You might just be asking, what’s in the water up there in Canada? Supremely talented poprock songwriters/performers seem to be in abundance – guys who really know how to deploy a hook like Gregory Pepper, Jeremy Fisher and Daniel Romano – they represent some of the very best the country has to offer. Get over to bandcamp or Romano’s website to check out these new releases in full.
The wild popularity of the Netflix series Stranger Things told me something was up. This wasn’t some cleaned up riff on the 1980s like That Seventies Show was for the previous decade, but all the ugliness of the period in living colour. Big hair, badly fitting clothes, and that legacy of 1970s botched renos cast against a backdrop of deeply sonorous yet strangely ominous keyboards. Imagine Krafwerk playing in the background of Three’s Company. Then when Walk The Moon’s spot on reproduction of a 1980s pop dance single “Shut Up and Dance With Me” hit the top of the charts I knew it was ‘welcome back 1980s, all is forgiven …’
Bleachers really nailed the 1980s sound on their 2014 debut, Strange Desire. It was like Jack Antonoff went through all the great records from that decade and isolated the keyboard and drum sounds from various hits to act as the palate for his own songs. I couldn’t stop listening to “Rollercoaster” with its Springsteen-esque wistful opening that gives way to an insurgent and relentless poprock mini-masterpiece. I could just laud the whole album – it’s that good – but check out the John Waite “Missing You” meets Hall and Oates loping rhythm of “Wake Me” or the frosty ‘I’m so cool being this indifferent’ English vibe of “Like a River Runs.” 2017’s Gone Now complicates things with a host of guest producers but the 1980s resonance is still there, particularly when he’s channeling Prince on songs like “Hate That You Know Me” and “Let’s Get Married.” Personally, I really like the pastiche quirkiness of “I’m Ready to Move On/Mickey Mantle Reprise,” which sounds like a Fun b-side.
Wake MeI’m Ready to Move On/Mickey Mantle Reprise
For others the 1980s influence is more muted, sometimes temporary (maybe just one song), or operates at the level of gut feeling. Dreamcar have been dubbed a new wave supergroup, which is not something anyone would have predicted from former members of No Doubt and AFI. “Born to Lie” has all the right 1980s bombast, with stentorian hooks hit home via a tapestry of overlapping vocal parts. Imagine some of the new romantic bands mingled with Asia, from their first album. Paramore’s excursion into the 1980s is more one off and atmospheric. It’s there in the keyboards, it’s there in the vocals, but really “Grudges” fits the label in the prelude to the chorus and chorus.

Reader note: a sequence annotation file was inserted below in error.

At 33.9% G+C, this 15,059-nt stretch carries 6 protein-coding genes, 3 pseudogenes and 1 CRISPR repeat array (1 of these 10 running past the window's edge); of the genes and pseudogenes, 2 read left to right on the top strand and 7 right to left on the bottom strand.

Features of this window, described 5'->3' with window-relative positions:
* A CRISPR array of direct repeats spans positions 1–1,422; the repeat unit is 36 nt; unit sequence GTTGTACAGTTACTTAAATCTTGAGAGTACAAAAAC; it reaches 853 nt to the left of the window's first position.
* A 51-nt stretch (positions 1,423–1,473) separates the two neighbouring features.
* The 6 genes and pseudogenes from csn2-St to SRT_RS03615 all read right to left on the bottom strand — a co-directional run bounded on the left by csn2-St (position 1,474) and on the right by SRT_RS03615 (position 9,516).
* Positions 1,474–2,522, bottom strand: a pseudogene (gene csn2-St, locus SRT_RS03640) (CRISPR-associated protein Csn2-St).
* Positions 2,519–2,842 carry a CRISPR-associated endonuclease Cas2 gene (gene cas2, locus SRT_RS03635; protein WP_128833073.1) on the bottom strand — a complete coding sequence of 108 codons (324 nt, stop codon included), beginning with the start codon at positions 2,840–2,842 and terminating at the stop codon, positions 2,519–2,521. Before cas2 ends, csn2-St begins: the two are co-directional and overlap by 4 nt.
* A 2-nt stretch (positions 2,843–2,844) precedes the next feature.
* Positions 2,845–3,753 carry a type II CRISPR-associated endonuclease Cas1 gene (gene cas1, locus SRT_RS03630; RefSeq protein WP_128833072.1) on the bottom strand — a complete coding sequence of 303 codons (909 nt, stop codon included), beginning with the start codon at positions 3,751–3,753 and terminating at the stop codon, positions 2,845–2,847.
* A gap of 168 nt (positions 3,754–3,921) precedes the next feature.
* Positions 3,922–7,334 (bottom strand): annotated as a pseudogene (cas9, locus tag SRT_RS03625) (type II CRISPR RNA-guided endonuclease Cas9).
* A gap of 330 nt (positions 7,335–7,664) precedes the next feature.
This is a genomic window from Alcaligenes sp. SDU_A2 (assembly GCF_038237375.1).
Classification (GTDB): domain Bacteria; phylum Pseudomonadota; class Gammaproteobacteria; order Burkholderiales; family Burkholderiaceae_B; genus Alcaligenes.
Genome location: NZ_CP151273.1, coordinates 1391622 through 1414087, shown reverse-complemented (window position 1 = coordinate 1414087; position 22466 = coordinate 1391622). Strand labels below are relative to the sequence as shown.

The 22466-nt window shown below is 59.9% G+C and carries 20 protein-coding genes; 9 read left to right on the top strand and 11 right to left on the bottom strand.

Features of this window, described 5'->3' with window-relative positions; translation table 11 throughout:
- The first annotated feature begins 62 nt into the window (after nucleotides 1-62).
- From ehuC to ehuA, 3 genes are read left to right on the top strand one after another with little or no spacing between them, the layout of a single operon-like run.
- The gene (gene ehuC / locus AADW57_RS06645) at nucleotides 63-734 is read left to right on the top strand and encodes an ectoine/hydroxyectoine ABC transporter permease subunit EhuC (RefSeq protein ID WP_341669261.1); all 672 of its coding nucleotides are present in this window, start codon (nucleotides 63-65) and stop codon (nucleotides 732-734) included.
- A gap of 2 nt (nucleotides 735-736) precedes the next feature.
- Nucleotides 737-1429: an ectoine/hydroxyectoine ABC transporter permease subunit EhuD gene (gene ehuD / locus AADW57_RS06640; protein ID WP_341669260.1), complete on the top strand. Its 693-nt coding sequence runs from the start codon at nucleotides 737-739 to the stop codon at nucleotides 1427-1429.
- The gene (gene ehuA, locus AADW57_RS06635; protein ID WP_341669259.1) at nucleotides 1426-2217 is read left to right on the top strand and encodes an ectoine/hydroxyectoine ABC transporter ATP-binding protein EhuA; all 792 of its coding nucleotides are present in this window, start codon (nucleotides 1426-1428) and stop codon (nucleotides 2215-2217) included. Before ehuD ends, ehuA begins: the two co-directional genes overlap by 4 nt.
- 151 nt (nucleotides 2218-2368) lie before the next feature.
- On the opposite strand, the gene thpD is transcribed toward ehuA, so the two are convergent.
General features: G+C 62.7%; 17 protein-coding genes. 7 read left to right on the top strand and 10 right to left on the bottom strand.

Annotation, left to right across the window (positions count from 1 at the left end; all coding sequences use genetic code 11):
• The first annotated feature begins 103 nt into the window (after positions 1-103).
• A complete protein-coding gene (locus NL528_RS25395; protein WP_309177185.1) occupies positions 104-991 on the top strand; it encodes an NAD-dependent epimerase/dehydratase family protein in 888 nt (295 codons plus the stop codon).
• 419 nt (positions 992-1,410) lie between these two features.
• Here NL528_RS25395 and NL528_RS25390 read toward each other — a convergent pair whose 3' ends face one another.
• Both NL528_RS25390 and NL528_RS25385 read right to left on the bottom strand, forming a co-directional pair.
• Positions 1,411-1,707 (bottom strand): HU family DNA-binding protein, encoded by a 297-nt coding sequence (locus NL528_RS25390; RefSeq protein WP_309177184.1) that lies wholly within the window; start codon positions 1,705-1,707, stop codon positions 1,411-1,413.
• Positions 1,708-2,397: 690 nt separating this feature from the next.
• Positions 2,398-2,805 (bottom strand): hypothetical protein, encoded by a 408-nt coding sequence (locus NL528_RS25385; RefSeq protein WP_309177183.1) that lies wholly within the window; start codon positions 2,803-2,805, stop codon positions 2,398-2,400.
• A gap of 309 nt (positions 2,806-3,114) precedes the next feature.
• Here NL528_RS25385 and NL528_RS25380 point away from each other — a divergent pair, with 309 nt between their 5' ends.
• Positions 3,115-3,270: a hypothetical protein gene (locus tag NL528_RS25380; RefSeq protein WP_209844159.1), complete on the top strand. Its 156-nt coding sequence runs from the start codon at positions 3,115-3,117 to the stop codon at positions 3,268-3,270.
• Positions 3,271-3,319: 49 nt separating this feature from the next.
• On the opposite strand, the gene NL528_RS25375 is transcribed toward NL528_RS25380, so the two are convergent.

Born To LieGrudges
A more serious engagement with the 1980s comes from Ireland’s The Strypes. The buzz around this group’s early material had Roger Daltrey, Paul Weller, and Jeff Beck lining up as fans. And why wouldn’t they? The band was doing British blues like the pros, but with an inspired spring in their step. Hey, that’s fine for people who like that sort of thing. But I love the Who, the Rolling Stones and the Jam when they leave the blues behind and develop their own distinctive, more melodic songwriting styles. So I was thrilled with the transformation of the band on their most recent release, 2017’s Spitting Image. Now the blues sinks into the background in favour of more 1980s poprock stylings of Rockpile and the Jam. Things rocket out of the gate with “Behind Closed Doors” and never look back. Just check out the masterful poppy roll out of “Grin and Bear It” or Jam-like intensity of “A Different Kind of Tension.” And then “Black Shades over Red Eyes” has the easy swing of Elvis Costello’s first album, with a bit of Springsteen thrown in. The album still shows its blues roots here and there, with a particularly bluesy sense of melody on “Oh Cruel World.” An acoustic EP of the record is also great, particularly the stripped down version of “Grin and Bear It.”
A Different Kind of TensionOh Cruel WorldGrin and Bear It (acoustic)
Like decades before it, the 1980s will be broadly mimicked for a while but that will tire. It’s long-lasting contributions will show up more subtlely. Let’s give Bleachers, Dreamcar, Paramore and The Strypes a hand (and some cash) for getting it all started with such talent.